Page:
It is possible to create such curve, but it will not be very useful, because the strong force also depends on particles orientation (spin), therefore you need to draw family of curves rather than single curve.
Also, you should distinguish between strong force itself (which binds quarks in hadrons), and the higher-order residuals of strong force (comparable to gravitational tidal forces - this part binding nucleons in atomic nuclei).
The force(distance) curve for strong force higher order residuals is below:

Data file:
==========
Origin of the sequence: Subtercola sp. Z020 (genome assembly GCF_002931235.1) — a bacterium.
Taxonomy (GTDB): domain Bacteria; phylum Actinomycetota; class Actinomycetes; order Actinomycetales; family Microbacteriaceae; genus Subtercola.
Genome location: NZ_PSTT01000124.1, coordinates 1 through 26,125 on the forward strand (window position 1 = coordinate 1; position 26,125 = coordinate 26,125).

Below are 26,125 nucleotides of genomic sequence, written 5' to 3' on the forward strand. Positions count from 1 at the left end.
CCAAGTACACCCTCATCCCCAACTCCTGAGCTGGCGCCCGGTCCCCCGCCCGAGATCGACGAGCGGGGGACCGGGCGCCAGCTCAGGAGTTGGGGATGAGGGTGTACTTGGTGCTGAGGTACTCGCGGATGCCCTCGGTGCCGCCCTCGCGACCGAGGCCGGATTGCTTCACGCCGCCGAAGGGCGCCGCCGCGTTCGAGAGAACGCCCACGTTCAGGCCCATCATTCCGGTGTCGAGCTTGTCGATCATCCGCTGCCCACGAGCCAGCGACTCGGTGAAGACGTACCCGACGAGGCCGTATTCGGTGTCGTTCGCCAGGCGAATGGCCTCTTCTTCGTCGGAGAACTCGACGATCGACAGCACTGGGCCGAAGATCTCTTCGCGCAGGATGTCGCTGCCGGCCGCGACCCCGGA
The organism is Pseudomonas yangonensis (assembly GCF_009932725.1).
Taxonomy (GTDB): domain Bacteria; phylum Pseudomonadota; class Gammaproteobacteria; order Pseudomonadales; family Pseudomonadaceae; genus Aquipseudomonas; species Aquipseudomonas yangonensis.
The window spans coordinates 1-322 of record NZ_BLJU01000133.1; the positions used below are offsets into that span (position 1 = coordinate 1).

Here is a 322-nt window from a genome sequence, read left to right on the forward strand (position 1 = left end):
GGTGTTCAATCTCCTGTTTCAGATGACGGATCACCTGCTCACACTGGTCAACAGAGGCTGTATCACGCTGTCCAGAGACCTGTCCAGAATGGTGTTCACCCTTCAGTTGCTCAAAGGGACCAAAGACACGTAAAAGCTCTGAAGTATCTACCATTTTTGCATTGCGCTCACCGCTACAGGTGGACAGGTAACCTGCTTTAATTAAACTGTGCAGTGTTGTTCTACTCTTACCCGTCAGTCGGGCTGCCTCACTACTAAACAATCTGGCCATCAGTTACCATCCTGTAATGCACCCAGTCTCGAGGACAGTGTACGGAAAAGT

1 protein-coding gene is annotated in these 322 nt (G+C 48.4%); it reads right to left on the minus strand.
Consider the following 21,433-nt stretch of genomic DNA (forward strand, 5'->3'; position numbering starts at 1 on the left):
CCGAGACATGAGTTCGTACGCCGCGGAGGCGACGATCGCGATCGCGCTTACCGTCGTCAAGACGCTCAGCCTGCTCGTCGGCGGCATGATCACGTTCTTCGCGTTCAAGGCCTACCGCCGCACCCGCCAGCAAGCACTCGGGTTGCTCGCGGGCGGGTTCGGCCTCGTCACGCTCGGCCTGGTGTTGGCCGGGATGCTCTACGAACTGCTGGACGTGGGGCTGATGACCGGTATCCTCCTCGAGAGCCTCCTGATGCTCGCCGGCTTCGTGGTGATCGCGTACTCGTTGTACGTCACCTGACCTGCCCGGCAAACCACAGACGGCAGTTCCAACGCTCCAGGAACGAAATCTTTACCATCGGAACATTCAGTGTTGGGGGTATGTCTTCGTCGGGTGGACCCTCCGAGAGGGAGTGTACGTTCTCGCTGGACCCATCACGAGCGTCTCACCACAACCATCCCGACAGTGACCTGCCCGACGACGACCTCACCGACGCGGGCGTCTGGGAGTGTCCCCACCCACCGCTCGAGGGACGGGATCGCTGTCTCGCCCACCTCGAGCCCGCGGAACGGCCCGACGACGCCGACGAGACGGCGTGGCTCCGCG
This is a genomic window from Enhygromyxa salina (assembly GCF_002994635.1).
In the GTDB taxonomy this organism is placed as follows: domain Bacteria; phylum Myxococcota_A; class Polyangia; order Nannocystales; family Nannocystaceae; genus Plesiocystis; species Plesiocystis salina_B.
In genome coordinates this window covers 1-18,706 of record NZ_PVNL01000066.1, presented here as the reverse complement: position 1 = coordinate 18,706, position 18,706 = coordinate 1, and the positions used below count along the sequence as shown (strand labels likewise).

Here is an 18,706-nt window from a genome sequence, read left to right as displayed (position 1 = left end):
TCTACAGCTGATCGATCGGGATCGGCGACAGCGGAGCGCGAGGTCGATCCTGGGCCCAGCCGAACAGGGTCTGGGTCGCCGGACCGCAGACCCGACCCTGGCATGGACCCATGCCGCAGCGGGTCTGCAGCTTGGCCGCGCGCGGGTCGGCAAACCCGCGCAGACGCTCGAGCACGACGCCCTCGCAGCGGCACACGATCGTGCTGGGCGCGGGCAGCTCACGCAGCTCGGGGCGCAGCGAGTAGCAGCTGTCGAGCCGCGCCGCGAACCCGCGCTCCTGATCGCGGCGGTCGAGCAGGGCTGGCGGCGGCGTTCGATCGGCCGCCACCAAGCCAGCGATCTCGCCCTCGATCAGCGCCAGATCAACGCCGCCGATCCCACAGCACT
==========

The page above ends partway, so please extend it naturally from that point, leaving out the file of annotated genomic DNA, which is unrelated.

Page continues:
Actually, we have problems simulating strong force because calculations tends to easily diverge at larger distances. The quazi-classical solutions (based on matter wave made of pi-mesons) seems to suggest long-range tail of strong force can be as long as 20000 fm before exponentially decaying. In real world, hadrons strong force is very effectively shielded by their "shell" of virtual mesons, confining strong force to just 1-2 fm range. Details on how shielding works is still a subject of scientific debate, but within shield the strong force falls with distance slower than r^{-2}